Two transport bureaucrats charged over Operation Fitzroy

By David Donaldson

June 12, 2015

Nine people have been charged with fraud-related offences over alleged serious corruption in the transport sector by Victoria’s Independent Broad-based Anti-corruption Commission.

IBAC has confirmed for The Mandarin that two former Department of Transport employees were among those charged, but could not confirm the names until the matter appears before the court. AAP has named the pair as Hoe Ghee (Albert) Ooi and Barry John Wells.

In October 2014 IBAC recommended charges be brought against Ooi and Wells, who allegedly obtained over $3 million in monetary profits and other benefits after around $25 million was paid by Department of Transport and Public Transport Victoria to entities that were controlled either by Wells and Ooi between late 2006 and 2013.

Public Transport Victoria is a statutory authority in the transport portfolio, which formerly sat in the Department of Transport, now the Department of Economic Development, Jobs, Transport and Resources.

operation-fitzroy-special-report-large6e52083c392563a98458ff00003a5de0The report into the investigation of Ooi and Wells, known as Operation Fitzroy, has been taken off the IBAC website while the matter is before the courts.

More than 100 charges have been laid against nine individuals and one company, with alleged offences including:

  • conspiracy to cheat and defraud,
  • obtaining financial advantage by deception,
  • misconduct in public office,
  • giving and receiving secret commissions, and
  • furnishing false information.

The Operation Fitzroy report found that Ooi and Wells had “corruptly awarded contracts and pocketed public money which was allocated for public infrastructure. As a result, some public projects were not completed or were completed to an unsatisfactory standard. In some cases, invoicing was inflated and the excess cash went to those involved.”

Their conduct went undetected for at least seven years at DOT/PTV and continued until overt action was taken by IBAC in late 2013.

At the time the report was tabled in October 2014, commissioner Stephen O’Bryan QC stated:

“DOT and PTV’s culture relating to, and methods of dealing with, possible corrupt conduct were plainly inadequate during much, if not all, of the relevant period.

“ … Public sector agencies like PTV spend billions of taxpayer dollars on vital goods and services for the community. Responsibility for public expenditure comes with an obligation to have robust measures in place to ensure integrity in procurement practices.

“Without robust measures, systems are left vulnerable to corruption by individuals — at great cost to our state and our community.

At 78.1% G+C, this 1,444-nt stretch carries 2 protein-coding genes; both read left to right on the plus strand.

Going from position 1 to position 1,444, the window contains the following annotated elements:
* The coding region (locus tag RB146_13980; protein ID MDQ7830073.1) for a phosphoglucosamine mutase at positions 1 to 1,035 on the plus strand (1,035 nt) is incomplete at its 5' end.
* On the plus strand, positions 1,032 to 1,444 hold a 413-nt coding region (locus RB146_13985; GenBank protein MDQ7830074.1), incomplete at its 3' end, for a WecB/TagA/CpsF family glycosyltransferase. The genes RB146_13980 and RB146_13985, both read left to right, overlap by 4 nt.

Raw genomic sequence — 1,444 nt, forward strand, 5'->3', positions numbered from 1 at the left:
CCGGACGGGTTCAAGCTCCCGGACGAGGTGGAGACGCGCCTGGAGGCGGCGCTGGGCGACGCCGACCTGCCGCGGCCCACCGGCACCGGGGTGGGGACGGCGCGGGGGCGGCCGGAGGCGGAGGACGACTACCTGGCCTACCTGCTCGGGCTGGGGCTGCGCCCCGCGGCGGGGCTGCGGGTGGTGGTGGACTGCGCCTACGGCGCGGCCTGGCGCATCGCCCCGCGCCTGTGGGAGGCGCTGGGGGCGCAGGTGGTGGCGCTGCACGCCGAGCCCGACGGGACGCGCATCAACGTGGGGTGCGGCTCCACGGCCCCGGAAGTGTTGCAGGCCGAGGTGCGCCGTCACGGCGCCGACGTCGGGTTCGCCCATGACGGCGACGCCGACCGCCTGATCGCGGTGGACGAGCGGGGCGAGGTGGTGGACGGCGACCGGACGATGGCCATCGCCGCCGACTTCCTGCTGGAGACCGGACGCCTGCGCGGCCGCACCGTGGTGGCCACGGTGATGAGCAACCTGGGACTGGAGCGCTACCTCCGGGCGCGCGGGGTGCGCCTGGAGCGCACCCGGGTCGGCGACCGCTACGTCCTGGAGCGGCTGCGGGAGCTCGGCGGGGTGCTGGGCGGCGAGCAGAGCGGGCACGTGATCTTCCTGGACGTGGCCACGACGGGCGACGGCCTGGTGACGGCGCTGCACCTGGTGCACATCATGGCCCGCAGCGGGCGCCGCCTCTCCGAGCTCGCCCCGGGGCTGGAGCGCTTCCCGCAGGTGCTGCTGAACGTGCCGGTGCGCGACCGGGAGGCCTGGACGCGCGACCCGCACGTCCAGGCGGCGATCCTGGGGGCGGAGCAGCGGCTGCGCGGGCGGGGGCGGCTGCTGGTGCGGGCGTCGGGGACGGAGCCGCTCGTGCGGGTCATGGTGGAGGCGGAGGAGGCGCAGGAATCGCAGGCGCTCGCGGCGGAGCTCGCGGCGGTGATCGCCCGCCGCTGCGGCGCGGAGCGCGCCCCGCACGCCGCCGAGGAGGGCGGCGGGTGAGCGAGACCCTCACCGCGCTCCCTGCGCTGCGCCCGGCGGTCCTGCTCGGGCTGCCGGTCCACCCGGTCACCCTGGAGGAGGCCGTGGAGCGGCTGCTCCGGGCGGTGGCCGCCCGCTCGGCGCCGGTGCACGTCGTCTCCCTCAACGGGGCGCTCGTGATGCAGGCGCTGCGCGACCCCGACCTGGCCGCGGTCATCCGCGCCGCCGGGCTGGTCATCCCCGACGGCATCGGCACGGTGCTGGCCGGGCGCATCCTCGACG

“Sadly, the issues identified by Operation Fitzroy are not isolated — a number of our current investigations are looking at similar issues. This highlights a clear need for the Victorian public sector to learn from the findings of IBAC’s Operation Fitzroy in order to prevent corruption.”

The corruption identified in Operation Fitzroy “occurred largely because of poor controls, an organisational culture of non-compliance, and inadequate supervision in DOT and PTV,” said the report.

Evidence provided during the course of Operation Fitzroy revealed the following deficiencies:

  • DOT and PTV favoured timely outcomes above compliance with procurement process
  • the procurement team was inadequately resourced
  • procurement policy was generally not supported by management
  • management lacked accountability and deficiencies in procurement processes were highlighted to senior management as at 30 April 2012
  • staff members were not properly, or at all, trained for risk identification associated with fraud and corruption
  • the structure within the divisions at DOT and PTV precluded visibility of non-compliance with procurement processes across Mr Wells’ division (and others) so that corrupt conduct could be contained and covered up
  • the application of CMS was not mandatory. PTV has indicated that confusing and overlapping procurement policies have since been streamlined.
Mark Wild
Mark Wild

PTV CEO Mark Wild made a commitment when he gave evidence “to fully implement a comprehensive program of procurement reform and cultural change to address the serious issues identified”, notes the report.

It also stated that “to support broader learning and practice improvement across the public sector”, the issues raised by Operation Fitzroy will also be referred by IBAC to:

  • the Department of Treasury and Finance and the VGPB [Victorian Government Purchasing Board], as the lead agencies responsible for ensuring best practice in public sector procurement, and providing associated advice and training to government employees
  • the Victorian Public Sector Commission for consideration in the context of its stewardship of policy frameworks and supporting tools for the appropriate management of conflicts of interest, gifts and benefits, and secondary employment arrangements.

Those charged have been summoned to appear in the Melbourne Magistrates’ Court on 6 July.

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